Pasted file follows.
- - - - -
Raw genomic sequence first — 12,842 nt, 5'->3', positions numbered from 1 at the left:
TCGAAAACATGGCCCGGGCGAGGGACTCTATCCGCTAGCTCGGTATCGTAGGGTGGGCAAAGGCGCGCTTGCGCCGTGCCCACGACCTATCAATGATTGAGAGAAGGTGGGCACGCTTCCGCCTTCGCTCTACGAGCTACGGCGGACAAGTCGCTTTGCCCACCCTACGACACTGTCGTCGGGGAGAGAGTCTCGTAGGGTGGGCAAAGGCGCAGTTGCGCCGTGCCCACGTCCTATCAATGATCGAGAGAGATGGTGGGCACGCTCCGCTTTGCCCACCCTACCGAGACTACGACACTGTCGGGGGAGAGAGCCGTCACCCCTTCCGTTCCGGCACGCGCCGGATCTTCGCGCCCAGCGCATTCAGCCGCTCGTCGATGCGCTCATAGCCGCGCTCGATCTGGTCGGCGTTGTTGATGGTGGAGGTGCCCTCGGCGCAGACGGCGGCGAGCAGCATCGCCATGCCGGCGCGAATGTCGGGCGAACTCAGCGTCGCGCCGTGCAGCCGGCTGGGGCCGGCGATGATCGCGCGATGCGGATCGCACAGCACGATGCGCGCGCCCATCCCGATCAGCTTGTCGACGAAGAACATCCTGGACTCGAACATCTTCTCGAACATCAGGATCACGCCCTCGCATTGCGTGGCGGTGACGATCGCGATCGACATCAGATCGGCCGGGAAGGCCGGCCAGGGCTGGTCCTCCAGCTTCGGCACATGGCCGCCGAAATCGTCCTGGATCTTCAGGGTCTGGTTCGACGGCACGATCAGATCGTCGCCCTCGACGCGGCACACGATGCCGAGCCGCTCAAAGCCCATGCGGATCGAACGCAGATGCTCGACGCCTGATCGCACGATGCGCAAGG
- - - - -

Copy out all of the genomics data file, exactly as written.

Raw genomic sequence first — 12,842 nt, 5'->3', positions numbered from 1 at the left:
TCGAAAACATGGCCCGGGCGAGGGACTCTATCCGCTAGCTCGGTATCGTAGGGTGGGCAAAGGCGCGCTTGCGCCGTGCCCACGACCTATCAATGATTGAGAGAAGGTGGGCACGCTTCCGCCTTCGCTCTACGAGCTACGGCGGACAAGTCGCTTTGCCCACCCTACGACACTGTCGTCGGGGAGAGAGTCTCGTAGGGTGGGCAAAGGCGCAGTTGCGCCGTGCCCACGTCCTATCAATGATCGAGAGAGATGGTGGGCACGCTCCGCTTTGCCCACCCTACCGAGACTACGACACTGTCGGGGGAGAGAGCCGTCACCCCTTCCGTTCCGGCACGCGCCGGATCTTCGCGCCCAGCGCATTCAGCCGCTCGTCGATGCGCTCATAGCCGCGCTCGATCTGGTCGGCGTTGTTGATGGTGGAGGTGCCCTCGGCGCAGACGGCGGCGAGCAGCATCGCCATGCCGGCGCGAATGTCGGGCGAACTCAGCGTCGCGCCGTGCAGCCGGCTGGGGCCGGCGATGATCGCGCGATGCGGATCGCACAGCACGATGCGCGCGCCCATCCCGATCAGCTTGTCGACGAAGAACATCCTGGACTCGAACATCTTCTCGAACATCAGGATCACGCCCTCGCATTGCGTGGCGGTGACGATCGCGATCGACATCAGATCGGCCGGGAAGGCCGGCCAGGGCTGGTCCTCCAGCTTCGGCACATGGCCGCCGAAATCGTCCTGGATCTTCAGGGTCTGGTTCGACGGCACGATCAGATCGTCGCCCTCGACGCGGCACACGATGCCGAGCCGCTCAAAGCCCATGCGGATCGAACGCAGATGCTCGACGCCTGATCGCACGATGCGCAAGG